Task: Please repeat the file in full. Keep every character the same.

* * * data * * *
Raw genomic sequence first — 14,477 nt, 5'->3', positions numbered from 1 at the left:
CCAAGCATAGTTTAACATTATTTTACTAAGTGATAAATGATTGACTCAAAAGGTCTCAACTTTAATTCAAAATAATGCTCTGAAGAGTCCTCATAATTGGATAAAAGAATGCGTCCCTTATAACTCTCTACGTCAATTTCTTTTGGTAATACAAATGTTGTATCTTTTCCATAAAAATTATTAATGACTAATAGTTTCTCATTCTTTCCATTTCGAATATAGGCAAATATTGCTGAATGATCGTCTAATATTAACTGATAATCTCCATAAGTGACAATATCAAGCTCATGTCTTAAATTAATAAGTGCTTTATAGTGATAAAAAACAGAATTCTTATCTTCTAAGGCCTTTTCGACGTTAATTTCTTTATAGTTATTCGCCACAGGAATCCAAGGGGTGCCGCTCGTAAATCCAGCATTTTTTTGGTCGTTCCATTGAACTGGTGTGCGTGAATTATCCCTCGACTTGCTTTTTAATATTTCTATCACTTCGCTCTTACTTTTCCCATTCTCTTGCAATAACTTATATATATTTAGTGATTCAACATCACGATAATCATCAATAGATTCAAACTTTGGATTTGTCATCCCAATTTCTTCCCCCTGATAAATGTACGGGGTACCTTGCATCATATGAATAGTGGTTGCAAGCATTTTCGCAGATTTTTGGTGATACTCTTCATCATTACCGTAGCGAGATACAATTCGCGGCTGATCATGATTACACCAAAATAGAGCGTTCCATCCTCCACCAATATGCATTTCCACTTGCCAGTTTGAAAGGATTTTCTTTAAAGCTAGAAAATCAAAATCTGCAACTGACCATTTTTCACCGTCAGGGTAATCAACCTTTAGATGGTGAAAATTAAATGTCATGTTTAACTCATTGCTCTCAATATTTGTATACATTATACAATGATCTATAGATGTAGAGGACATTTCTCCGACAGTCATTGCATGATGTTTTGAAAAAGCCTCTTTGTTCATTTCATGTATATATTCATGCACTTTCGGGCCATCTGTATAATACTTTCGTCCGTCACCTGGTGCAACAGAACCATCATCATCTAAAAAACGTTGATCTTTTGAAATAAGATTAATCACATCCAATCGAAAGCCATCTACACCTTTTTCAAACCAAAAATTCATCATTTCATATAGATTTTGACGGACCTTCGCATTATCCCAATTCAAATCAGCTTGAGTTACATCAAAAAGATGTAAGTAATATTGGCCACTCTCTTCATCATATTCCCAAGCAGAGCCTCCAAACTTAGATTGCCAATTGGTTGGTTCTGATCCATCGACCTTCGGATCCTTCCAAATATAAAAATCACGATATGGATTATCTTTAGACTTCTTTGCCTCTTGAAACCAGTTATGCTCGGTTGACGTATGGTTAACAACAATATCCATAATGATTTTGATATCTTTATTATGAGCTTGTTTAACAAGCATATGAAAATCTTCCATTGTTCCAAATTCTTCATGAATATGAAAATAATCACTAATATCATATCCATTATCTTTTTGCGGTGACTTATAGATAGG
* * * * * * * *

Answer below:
Raw genomic sequence first — 14,477 nt, 5'->3', positions numbered from 1 at the left:
CCAAGCATAGTTTAACATTATTTTACTAAGTGATAAATGATTGACTCAAAAGGTCTCAACTTTAATTCAAAATAATGCTCTGAAGAGTCCTCATAATTGGATAAAAGAATGCGTCCCTTATAACTCTCTACGTCAATTTCTTTTGGTAATACAAATGTTGTATCTTTTCCATAAAAATTATTAATGACTAATAGTTTCTCATTCTTTCCATTTCGAATATAGGCAAATATTGCTGAATGATCGTCTAATATTAACTGATAATCTCCATAAGTGACAATATCAAGCTCATGTCTTAAATTAATAAGTGCTTTATAGTGATAAAAAACAGAATTCTTATCTTCTAAGGCCTTTTCGACGTTAATTTCTTTATAGTTATTCGCCACAGGAATCCAAGGGGTGCCGCTCGTAAATCCAGCATTTTTTTGGTCGTTCCATTGAACTGGTGTGCGTGAATTATCCCTCGACTTGCTTTTTAATATTTCTATCACTTCGCTCTTACTTTTCCCATTCTCTTGCAATAACTTATATATATTTAGTGATTCAACATCACGATAATCATCAATAGATTCAAACTTTGGATTTGTCATCCCAATTTCTTCCCCCTGATAAATGTACGGGGTACCTTGCATCATATGAATAGTGGTTGCAAGCATTTTCGCAGATTTTTGGTGATACTCTTCATCATTACCGTAGCGAGATACAATTCGCGGCTGATCATGATTACACCAAAATAGAGCGTTCCATCCTCCACCAATATGCATTTCCACTTGCCAGTTTGAAAGGATTTTCTTTAAAGCTAGAAAATCAAAATCTGCAACTGACCATTTTTCACCGTCAGGGTAATCAACCTTTAGATGGTGAAAATTAAATGTCATGTTTAACTCATTGCTCTCAATATTTGTATACATTATACAATGATCTATAGATGTAGAGGACATTTCTCCGACAGTCATTGCATGATGTTTTGAAAAAGCCTCTTTGTTCATTTCATGTATATATTCATGCACTTTCGGGCCATCTGTATAATACTTTCGTCCGTCACCTGGTGCAACAGAACCATCATCATCTAAAAAACGTTGATCTTTTGAAATAAGATTAATCACATCCAATCGAAAGCCATCTACACCTTTTTCAAACCAAAAATTCATCATTTCATATAGATTTTGACGGACCTTCGCATTATCCCAATTCAAATCAGCTTGAGTTACATCAAAAAGATGTAAGTAATATTGGCCACTCTCTTCATCATATTCCCAAGCAGAGCCTCCAAACTTAGATTGCCAATTGGTTGGTTCTGATCCATCGACCTTCGGATCCTTCCAAATATAAAAATCACGATATGGATTATCTTTAGACTTCTTTGCCTCTTGAAACCAGTTATGCTCGGTTGACGTATGGTTAACAACAATATCCATAATGATTTTGATATCTTTATTATGAGCTTGTTTAACAAGCATATGAAAATCTTCCATTGTTCCAAATTCTTCATGAATATGAAAATAATCACTAATATCATATCCATTATCTTTTTGCGGTGACTTATAGATAGG